I only discovered the mysteries written by Melville Davisson Post in recent years. Mr. Post (1869 -1930) was born in Harrison County, West Virginia and was a trained lawyer practicing in Wheeling, West Virginia, the nearest city to my hometown. He eventually gave up the law and became a prolific writer.
The only stories I have read by Mr. Post are the twenty-two mystery short stories featuring his detective Uncle Abner. Set in the pre-Civil War days when West Virginia was still western Virginia, Uncle Abner is a landowner who raises cattle and has a thorough understanding of the law. We never learn his last name. He has a brother Rufus, whose son Martin, about ten-years-old, narrates the stories.
Uncle Abner is a fierce Christian, strong and righteous like the prophet Elijah. He uses this strength and righteousness and his ability to solve mysteries to help others, usually people who are the victims of loopholes in the law. Abner believes in abiding by the law but knows the law should serve justice, and if it doesn’t, he will.
I have no legal background, but I assume the loopholes and points of law, so pivotal to the plots, were once actual laws, and these add a layer of reality to the stories.
Of the twenty-two stories, the first ones are the best because Mr. Post tends to repeat some of his plots in the later ones. My favorites are “The Angel of the Lord”, “The Wrong Hand”, “The Tenth Commandment”, and “The Mystery of Chance”. “The Doomdorf Mystery” is the most well-known story in the series and contains one of the most original solutions to a locked-room murder you will ever read. “A Twilight Adventure” has an interesting plot. Abner and Martin happen upon a lynching party. Abner demonstrates how the evidence the party has uncovered points to more than one person, and they may be set to kill the wrong man.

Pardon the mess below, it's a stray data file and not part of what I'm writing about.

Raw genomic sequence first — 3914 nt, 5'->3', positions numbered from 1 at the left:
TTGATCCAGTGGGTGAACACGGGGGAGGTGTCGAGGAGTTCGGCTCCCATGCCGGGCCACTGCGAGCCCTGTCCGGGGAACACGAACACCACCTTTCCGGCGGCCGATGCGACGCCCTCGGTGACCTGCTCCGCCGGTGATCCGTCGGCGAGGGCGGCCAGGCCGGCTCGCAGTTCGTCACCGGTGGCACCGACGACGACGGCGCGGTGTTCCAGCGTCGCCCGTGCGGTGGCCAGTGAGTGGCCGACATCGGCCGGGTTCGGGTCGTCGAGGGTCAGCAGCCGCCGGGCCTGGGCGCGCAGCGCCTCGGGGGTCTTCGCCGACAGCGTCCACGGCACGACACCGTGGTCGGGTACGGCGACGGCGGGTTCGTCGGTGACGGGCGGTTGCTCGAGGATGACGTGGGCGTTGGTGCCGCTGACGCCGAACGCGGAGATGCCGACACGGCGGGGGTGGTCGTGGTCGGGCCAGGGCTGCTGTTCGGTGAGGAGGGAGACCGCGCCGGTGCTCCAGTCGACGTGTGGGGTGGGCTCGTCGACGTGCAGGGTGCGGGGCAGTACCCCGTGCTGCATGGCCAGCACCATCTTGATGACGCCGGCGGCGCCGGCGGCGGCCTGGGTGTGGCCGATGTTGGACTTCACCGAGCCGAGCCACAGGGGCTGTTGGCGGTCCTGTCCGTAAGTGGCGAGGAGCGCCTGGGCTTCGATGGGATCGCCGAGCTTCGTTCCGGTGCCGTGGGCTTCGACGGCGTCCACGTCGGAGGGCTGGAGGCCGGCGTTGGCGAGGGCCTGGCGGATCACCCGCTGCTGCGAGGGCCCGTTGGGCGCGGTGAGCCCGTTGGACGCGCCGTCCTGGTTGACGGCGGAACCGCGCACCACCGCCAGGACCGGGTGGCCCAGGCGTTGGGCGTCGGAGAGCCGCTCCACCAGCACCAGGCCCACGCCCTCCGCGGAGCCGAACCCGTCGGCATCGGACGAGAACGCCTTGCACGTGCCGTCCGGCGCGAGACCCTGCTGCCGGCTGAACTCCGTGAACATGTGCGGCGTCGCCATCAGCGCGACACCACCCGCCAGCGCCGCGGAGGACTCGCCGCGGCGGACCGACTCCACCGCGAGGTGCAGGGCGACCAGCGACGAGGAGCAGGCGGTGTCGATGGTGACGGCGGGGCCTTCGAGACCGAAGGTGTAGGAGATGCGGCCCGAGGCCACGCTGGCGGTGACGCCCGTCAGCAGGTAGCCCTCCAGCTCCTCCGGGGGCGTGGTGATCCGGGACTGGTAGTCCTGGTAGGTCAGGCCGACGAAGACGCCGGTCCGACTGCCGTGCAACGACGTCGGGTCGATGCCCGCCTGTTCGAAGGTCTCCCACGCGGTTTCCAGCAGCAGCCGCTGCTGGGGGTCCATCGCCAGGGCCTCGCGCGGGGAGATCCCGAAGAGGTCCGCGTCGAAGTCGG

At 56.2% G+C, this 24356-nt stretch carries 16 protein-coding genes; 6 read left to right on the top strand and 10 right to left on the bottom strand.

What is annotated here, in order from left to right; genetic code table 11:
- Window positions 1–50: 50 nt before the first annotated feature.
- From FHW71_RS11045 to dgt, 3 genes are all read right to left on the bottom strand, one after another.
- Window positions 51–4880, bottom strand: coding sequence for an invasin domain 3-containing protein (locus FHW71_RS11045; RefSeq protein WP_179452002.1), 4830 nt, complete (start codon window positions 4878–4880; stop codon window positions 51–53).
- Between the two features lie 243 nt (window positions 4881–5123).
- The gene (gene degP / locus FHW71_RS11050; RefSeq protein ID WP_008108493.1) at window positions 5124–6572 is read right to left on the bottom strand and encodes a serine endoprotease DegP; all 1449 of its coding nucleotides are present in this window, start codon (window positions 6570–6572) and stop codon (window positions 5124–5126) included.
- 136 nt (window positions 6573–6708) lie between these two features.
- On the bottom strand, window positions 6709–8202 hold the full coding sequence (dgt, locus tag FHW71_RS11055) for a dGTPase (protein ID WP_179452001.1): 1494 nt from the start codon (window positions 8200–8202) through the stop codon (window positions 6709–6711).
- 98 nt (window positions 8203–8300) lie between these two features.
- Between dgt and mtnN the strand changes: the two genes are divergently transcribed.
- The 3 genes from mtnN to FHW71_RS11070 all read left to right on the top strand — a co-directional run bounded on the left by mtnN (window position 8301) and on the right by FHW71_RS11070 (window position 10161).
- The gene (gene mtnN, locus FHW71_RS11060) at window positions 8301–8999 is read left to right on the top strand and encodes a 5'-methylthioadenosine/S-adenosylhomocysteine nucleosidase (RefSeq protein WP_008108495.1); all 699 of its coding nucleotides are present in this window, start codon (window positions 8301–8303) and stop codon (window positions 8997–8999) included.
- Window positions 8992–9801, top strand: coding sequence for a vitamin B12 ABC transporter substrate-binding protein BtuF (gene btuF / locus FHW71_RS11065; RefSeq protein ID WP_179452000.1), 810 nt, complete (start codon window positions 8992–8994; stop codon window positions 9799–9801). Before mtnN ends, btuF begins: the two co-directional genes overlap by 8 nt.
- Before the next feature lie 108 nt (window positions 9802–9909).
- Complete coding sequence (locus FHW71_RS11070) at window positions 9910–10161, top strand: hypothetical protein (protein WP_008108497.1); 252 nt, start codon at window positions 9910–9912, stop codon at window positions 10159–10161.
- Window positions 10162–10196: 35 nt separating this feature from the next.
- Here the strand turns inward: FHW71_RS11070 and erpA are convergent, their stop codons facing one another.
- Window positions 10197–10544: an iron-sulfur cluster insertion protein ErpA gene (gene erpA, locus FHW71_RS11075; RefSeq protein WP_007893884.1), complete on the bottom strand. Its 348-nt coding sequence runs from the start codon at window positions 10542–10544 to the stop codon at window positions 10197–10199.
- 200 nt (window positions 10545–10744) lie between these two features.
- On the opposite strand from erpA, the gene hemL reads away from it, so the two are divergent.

I would love to rewrite “Naboth’s Vineyard” in a contemporary setting. Abner is convinced the judge presiding over a murder trial is actually the murderer. When he demands the judge to step down, he calls on the law to back him. But the law is not words written on a page or the local authorities. Abner calls on the true law, the people who vote for it.
Next time, I will write about how Melville Davisson’s Post’s stories have inspired my writing.
If you are interested in trying the Uncle Abner stories, they are hard to find in a hard copy. I don’t know about their availability in digital form. The book I have, Uncle Abner: Master of Mysteries, was reprinted recently by West Virginia University press and is so riddled with typos I would not recommend a first-time reader of the stories using it. I like the stories so well that I put up with the errors.